The summer of 2023 is already in the record books, and it’s only at the halfway point. An unprecedented heat wave has held the Northern Hemisphere in its grip for weeks, causing a spike in heat-related injuries and fatalities in many parts of the U.S., disrupting operations for businesses that rely on employees to work outdoors, and calling into question the capacity of electrical grids in some states.
Heat Wave or the New Normal?
One question on the minds of many people is whether the past month of extreme high temperatures is a seasonal variance or the herald of a new phase in the evolution of Earth’s climate. In a recent interview on the NPR program All Things Considered, Ashley Ward, the director of the Heat Policy Innovation Hub at Duke University’s Nicholas Institute for Energy, Environment and Sustainability, commented that the term “heat wave” usually indicates a few days of extreme heat and went on to explain:
“But we’re approaching, particularly in the Southwest, you know, 27, 28 days in the triple digits and also accompanying, at times, persistently high overnight temperatures in that same region, which is really the most dangerous cocktail . . . You know, this is not a short-term event and an acute exposure of something. This is a new way of being. This is a new reality.”
Dr. Ward’s observation seems to be backed up by headlines in local and national media over the past week:
- Blistering heat spreads to U.S. Midwest as wildfire smoke lingers (The New York Times)
- Nearly 200 million people in the US are under heat or flood advisories (Chicago Tribune)
- Heat deaths in Maricopa County jump to 25 within a week; hundreds still under investigation (Arizona Republic/AZCentral.com)
- California’s epic fight to keep the lights on during extreme heat (Los Angeles Times)
- “Heat health emergency”: Nearly half the US at risk as dangerous heat expands and intensifies in the Northeast (CNN)
Impact of Extreme Heat on Businesses
When the mercury rises, every business feels the effects. While some industries may face particular challenges in extreme heat – such as construction, landscaping, and farm and ranch operations – all businesses need to be mindful of the impact on employee health and productivity, equipment, and revenue.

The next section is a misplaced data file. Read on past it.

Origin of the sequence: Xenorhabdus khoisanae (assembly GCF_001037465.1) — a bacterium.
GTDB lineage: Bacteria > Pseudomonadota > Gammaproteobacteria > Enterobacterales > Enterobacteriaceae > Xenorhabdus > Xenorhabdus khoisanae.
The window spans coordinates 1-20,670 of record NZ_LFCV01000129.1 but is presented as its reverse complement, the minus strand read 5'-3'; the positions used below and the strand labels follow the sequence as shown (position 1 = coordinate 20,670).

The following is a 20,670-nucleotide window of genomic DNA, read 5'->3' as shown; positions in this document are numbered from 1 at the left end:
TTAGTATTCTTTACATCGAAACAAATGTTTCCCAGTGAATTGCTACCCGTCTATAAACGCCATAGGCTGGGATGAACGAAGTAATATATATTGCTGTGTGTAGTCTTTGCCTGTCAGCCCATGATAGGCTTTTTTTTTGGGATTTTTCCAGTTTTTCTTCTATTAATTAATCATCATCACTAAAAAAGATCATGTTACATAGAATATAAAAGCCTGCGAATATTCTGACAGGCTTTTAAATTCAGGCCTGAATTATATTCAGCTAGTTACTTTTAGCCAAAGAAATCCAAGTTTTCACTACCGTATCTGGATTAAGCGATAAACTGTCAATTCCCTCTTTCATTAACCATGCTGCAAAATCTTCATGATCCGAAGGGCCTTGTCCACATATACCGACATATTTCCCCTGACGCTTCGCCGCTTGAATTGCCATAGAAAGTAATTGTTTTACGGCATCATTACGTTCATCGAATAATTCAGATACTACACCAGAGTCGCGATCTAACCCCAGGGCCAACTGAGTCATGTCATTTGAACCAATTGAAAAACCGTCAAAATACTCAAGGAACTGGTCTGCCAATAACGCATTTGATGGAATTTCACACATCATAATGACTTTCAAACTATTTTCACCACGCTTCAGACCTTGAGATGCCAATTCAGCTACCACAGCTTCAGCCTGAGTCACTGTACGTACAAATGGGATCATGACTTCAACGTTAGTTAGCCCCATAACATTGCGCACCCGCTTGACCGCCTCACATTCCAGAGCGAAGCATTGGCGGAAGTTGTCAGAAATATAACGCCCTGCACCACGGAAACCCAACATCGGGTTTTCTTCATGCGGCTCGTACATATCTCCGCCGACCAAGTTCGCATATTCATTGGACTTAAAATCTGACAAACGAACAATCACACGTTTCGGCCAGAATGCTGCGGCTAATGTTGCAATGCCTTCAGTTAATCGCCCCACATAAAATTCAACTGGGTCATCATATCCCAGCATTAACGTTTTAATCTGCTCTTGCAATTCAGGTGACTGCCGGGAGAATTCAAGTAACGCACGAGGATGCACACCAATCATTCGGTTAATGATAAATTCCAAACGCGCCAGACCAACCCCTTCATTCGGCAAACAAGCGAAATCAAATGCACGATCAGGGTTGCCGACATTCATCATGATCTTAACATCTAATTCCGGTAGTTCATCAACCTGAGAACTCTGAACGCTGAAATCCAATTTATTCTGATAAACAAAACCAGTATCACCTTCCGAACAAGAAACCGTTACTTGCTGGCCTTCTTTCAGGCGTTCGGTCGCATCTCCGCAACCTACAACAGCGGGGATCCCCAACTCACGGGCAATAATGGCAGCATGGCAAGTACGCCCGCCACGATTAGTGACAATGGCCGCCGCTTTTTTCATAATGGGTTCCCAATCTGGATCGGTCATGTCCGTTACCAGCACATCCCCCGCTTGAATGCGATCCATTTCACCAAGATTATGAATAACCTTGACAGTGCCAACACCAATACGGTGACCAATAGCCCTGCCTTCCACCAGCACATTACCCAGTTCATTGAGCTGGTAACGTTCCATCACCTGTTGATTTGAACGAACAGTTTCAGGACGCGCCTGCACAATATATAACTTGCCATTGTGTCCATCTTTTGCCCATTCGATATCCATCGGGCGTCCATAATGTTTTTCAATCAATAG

Above all, businesses need to recognize their role in protecting the health and welfare of their employees. Creating a detailed, written plan to help prevent heat-related illness and injury is an important step in minimizing the risk of lost productivity, costly insurance claims, and even lawsuits. And in the end – protecting the workforce is simply the right thing to do.
Here are some guidelines to help businesses create and implement an effective plan for extreme heat:
- Focus on prevention: Businesses can provide educational resources and ongoing training for employees and managers to raise awareness about the dangers of extreme heat. All team members, particularly those who work outside or in locations without air conditioning, should be regularly reminded to hydrate, take breaks, and be on the lookout for symptoms of heat-related illness.
- Practice heat acclimation: Employees that work in hot conditions should be given time to acclimate. Businesses should create acclimation schedules that permit workers to gradually increase their exposure to heat and their individual response to the physical demands of their jobs while in a hot environment.
- Provide a comfortable environment: Employees in an office setting should have access to a climate-controlled environment that encourages well-being, productivity, and safety. Team members that work outside or in hot environments should be provided with cooling stations and frequent breaks for hydration and rest from physical exertion. In addition, businesses may be subject to federal, state, or local requirements regarding working in extreme heat.
- Watch for signs of heat stress: Training for managers and employees should include information about recognizing the signs of heat illness and responding appropriately depending on the symptoms. Understanding the signs and appropriate response to signs of heat cramps, heat exhaustion, and heat stroke is critical for every business.
MiniCo has a long history of providing our agent partners and policyholders with risk management information and resources. Our experienced program underwriters and claims professionals are also available to assist in developing risk management plans for businesses including extreme heat operational guidelines. Whether your clients operate in the construction, agribusiness, landscaping, self-storage, or other industries, we are here to assist! Contact us for more information about our 19 exclusive programs.